Facebook is launching new tools on its Messenger app that would be geared toward kids stuck at home because of coronavirus pandemic lockdowns.
Because schools remain closed, the social media app announced the launch of Messenger Kids, an app with parental controls that lets children between the ages of 6 through 12 send text messages and have video chats. The feature is available in more than 70 countries.
The parental controls will allow moms and dads to monitor their child’s social media activity while they connect with friends, family members, teachers and coaches online.
Parents can choose to let their kids control their own friend requests through its "Supervised Friending" tool instead of having to manage each request on their child’s behalf. Moms and Dad will still, however, get notifications about the Messenger friends their kids are approving and can override them through the app's Parent Dashboard.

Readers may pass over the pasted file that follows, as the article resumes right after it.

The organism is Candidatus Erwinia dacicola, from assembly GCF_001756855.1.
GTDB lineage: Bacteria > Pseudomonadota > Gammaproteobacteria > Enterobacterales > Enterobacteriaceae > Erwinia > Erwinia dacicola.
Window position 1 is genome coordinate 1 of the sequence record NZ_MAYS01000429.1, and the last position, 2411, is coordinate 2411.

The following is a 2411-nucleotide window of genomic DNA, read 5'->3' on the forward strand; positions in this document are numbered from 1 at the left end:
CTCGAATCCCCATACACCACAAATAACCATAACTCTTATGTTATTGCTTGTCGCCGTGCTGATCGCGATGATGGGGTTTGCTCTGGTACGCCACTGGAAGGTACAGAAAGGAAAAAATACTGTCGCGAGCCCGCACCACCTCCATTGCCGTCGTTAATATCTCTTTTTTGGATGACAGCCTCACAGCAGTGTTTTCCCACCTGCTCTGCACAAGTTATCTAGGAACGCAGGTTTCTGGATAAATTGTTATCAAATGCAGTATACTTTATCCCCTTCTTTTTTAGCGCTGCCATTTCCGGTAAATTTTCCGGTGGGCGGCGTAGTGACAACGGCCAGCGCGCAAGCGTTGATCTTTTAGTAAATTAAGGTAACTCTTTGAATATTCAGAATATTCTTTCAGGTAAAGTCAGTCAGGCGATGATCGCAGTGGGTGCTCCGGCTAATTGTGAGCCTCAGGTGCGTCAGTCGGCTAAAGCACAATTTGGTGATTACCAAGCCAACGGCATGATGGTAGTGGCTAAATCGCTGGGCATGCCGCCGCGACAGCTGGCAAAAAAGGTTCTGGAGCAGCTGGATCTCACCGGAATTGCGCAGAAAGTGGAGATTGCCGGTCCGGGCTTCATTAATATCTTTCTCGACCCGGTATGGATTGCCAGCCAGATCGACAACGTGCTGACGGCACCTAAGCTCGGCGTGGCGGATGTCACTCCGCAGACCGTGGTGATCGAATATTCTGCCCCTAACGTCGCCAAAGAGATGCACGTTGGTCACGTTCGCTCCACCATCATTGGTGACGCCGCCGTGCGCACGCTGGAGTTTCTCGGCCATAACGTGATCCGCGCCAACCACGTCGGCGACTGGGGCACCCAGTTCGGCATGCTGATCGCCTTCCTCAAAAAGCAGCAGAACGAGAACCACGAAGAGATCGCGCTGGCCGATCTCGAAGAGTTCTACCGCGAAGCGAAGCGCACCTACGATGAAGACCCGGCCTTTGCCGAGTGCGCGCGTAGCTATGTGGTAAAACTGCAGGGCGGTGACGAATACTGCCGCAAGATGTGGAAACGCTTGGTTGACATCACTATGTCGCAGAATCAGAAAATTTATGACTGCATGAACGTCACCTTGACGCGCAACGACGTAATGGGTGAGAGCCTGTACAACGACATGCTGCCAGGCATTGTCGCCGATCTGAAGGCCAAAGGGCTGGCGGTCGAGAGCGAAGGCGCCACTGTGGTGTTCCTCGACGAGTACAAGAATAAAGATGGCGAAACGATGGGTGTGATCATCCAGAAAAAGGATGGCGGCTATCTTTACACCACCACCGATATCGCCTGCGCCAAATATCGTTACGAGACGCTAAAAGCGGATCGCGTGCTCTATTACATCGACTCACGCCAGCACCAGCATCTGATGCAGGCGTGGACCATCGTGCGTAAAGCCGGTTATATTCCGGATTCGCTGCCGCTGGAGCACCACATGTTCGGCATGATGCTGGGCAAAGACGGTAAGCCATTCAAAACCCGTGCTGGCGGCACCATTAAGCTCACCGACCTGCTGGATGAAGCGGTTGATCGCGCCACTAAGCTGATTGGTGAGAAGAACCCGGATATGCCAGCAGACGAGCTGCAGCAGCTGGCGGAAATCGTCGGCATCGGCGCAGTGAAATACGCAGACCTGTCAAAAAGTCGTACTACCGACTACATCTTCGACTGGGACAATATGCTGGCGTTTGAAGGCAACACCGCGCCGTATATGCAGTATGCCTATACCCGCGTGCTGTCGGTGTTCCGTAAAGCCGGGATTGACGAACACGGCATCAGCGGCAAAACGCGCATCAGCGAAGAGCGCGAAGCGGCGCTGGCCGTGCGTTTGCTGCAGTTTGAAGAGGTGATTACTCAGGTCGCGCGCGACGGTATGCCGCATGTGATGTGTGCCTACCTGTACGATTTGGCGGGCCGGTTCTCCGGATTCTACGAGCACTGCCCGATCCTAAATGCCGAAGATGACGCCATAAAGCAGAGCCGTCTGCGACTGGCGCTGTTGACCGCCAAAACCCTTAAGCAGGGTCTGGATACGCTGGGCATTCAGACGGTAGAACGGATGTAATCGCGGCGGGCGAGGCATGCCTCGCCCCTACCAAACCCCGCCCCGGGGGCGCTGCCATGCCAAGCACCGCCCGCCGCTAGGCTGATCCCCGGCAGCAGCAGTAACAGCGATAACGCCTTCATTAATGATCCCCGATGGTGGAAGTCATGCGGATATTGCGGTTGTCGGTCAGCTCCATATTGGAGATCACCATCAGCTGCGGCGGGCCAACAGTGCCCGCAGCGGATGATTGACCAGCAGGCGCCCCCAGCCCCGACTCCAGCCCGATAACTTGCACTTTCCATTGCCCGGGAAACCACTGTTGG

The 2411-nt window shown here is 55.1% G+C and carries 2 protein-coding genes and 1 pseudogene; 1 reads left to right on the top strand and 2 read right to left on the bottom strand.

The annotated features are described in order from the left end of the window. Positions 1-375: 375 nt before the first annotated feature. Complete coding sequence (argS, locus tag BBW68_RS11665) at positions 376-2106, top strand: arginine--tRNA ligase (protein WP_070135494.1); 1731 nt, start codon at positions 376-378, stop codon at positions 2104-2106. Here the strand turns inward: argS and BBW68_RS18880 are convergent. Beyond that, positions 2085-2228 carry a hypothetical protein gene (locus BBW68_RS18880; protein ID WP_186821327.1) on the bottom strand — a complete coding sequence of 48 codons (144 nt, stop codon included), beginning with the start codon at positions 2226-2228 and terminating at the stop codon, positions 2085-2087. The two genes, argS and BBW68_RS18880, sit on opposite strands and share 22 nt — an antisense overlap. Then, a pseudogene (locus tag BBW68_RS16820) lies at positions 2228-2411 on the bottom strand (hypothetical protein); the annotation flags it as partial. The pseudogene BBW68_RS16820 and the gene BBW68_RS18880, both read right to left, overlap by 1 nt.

The app's "Groups" feature is also changing. Parents will be able to approve an adult -- such as another parent, family member, teacher or coach -- to monitor their kid's group chat.
Facebook’s kids' messaging service has received backlash in the past for its online safety practices. Last year, a glitch enabled kids to make group chats with others that were not approved by their parents. The error garnered the attention of Congress last year with senators urging Facebook to practice better privacy and security.